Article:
This is by far the most important chapter of the book. What current professions and jobs are at stake in the age of AI? Turns out, a lot of them.

The accounting professions, once considered among the safest career paths, actuarial students and even pre-law, as we reviewed earlier, all are meaningfully at risk.

Ironically enough,

In a world where AIs assume repetitious, analytical tasks, soft skills assume greater importance. This reverses an educational trend of the past thirty or so years favoring preprofessional tracks like finance or business or computer programming, increasingly steering students into semi-vocational training for perceived safe jobs.

Will AI help us recover our more human traits?

But the quote of the book that sums it all, is this one:

Where there are people, there is labor. Where there is labor, there is cost, and with cost, the inexorable forces of capitalism and the public markets will drive toward creating market efficiencies, that is, reducing labor.


If you want to win at work in the age of AI, you need to find ways to make AI work for you, rather than against you, augmenting with your capabilities, rather than seeking to replicate them.

Chapter 6: What Can Human+AI Systems Do?

The author proposes the “augmentation” of workers through AI, and explains how this could happen.

To truly bring together the fusion of human and artificial intelligence systems, we need to take the relationship a step further.


The first step is to have a heightened awareness of what you do at work and how you interact with technology.

And a funny observation:

Legions of disappointed Game of Thrones fans, myself included, would gladly re-create the final two seasons to provide for a more satisfying denouement.

Chapter 7: Building Human+AI Systems

More seriously, how do you kickstart the augmentation? This chapter deals with the new concept of “hybrid teams” mixing humans and AI to fulfill business tasks. Arguably, not a future, but a reality today.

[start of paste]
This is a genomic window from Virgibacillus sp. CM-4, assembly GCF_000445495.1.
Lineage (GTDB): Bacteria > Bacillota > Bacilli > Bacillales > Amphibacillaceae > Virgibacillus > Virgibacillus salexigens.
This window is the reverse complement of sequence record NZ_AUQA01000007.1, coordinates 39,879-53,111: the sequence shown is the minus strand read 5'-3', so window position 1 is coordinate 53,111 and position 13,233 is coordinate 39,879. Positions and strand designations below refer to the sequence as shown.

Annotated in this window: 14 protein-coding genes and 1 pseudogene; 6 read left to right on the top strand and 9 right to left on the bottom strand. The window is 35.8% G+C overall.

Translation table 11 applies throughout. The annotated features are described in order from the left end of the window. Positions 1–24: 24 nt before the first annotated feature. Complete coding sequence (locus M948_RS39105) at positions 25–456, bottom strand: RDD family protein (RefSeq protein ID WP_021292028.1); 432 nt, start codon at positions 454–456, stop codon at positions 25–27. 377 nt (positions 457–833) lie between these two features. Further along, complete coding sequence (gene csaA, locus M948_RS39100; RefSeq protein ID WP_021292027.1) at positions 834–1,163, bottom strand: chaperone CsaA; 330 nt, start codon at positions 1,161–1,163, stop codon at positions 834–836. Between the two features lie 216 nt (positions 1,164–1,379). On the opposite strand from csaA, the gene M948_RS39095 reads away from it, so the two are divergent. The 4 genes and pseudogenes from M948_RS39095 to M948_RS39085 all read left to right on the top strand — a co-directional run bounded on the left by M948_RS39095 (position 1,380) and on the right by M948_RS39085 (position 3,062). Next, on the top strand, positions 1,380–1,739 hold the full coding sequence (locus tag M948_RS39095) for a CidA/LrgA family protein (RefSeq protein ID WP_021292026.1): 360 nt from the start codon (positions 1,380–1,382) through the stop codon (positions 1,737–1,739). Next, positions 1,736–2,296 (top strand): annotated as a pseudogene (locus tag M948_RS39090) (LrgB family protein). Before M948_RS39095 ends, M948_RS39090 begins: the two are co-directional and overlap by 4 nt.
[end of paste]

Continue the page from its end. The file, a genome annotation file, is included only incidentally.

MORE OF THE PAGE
Prompt engineering, the art of how you construct a conversation with generative AI, is a new essential work skill.

Chapter 8: Alternate Futures

At present, there is no global standard for the application of trusted or ethical AI.

Ethics, turns out, is at the core of our issues with AI:

The lack of ethics instruction in artificial intelligence programmers has already shown itself to be harmful to humanity.

Yes, I agree, again.

Governments have a big role to play in this new era:

The role of government is all too often diminished by free-market advocates and by the media, but shaping the trajectory of AI in society is the type of large-scale public service for the common good that government is ideally constituted for.

Chapter 9: The Urgent Need for Policy

Continuing the previous idea:

Government has been the primary funder of the AI revolution, after all. Shouldn’t it be responsible for what it has helped create?

Some pundits might reject the possibility of this idea; but numbers don’t lie:

For the 2022 fiscal year, 67 percent of MIT’s core research funding of $783 million was US federal government funding–as well as another $1.1 billion at MIT Lincoln Lab, a government-only affiliated lab.

Governments all over the world are taking note:

More than 800 AI policy initiatives have been actioned in over sixty countries, most of them since 2016.


If the policymakers lack fundamental understandings of how the systems work, how can they be expected to regulate them?

The author proceeds to enumerate some concrete steps for governments to follow to encourage positive AI developments, which I won’t enumerate here. Read the book!

If there’s one idea I want you to take aways from this book, it’s the message of hope coupled with responsibility.